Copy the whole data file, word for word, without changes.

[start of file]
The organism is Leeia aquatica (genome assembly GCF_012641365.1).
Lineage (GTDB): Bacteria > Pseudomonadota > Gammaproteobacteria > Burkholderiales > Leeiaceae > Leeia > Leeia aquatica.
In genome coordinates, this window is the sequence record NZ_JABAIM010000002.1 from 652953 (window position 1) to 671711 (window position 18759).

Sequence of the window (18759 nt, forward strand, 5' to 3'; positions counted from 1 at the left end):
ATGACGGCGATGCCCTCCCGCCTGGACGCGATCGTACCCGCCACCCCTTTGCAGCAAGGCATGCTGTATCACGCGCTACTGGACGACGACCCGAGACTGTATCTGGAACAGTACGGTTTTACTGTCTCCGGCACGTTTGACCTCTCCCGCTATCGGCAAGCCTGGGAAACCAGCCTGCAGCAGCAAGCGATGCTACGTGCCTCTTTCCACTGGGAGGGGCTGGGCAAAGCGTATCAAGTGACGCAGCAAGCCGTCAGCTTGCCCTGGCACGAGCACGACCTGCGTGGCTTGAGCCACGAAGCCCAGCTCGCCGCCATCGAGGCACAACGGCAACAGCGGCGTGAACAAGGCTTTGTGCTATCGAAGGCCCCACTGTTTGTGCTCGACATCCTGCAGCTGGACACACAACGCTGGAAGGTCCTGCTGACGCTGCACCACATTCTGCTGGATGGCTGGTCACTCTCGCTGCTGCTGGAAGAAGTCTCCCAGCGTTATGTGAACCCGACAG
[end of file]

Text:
The organism is Leeia aquatica (genome assembly GCF_012641365.1).
Lineage (GTDB): Bacteria > Pseudomonadota > Gammaproteobacteria > Burkholderiales > Leeiaceae > Leeia > Leeia aquatica.
In genome coordinates, this window is the sequence record NZ_JABAIM010000002.1 from 652953 (window position 1) to 671711 (window position 18759).

Sequence of the window (18759 nt, forward strand, 5' to 3'; positions counted from 1 at the left end):
ATGACGGCGATGCCCTCCCGCCTGGACGCGATCGTACCCGCCACCCCTTTGCAGCAAGGCATGCTGTATCACGCGCTACTGGACGACGACCCGAGACTGTATCTGGAACAGTACGGTTTTACTGTCTCCGGCACGTTTGACCTCTCCCGCTATCGGCAAGCCTGGGAAACCAGCCTGCAGCAGCAAGCGATGCTACGTGCCTCTTTCCACTGGGAGGGGCTGGGCAAAGCGTATCAAGTGACGCAGCAAGCCGTCAGCTTGCCCTGGCACGAGCACGACCTGCGTGGCTTGAGCCACGAAGCCCAGCTCGCCGCCATCGAGGCACAACGGCAACAGCGGCGTGAACAAGGCTTTGTGCTATCGAAGGCCCCACTGTTTGTGCTCGACATCCTGCAGCTGGACACACAACGCTGGAAGGTCCTGCTGACGCTGCACCACATTCTGCTGGATGGCTGGTCACTCTCGCTGCTGCTGGAAGAAGTCTCCCAGCGTTATGTGAACCCGACAG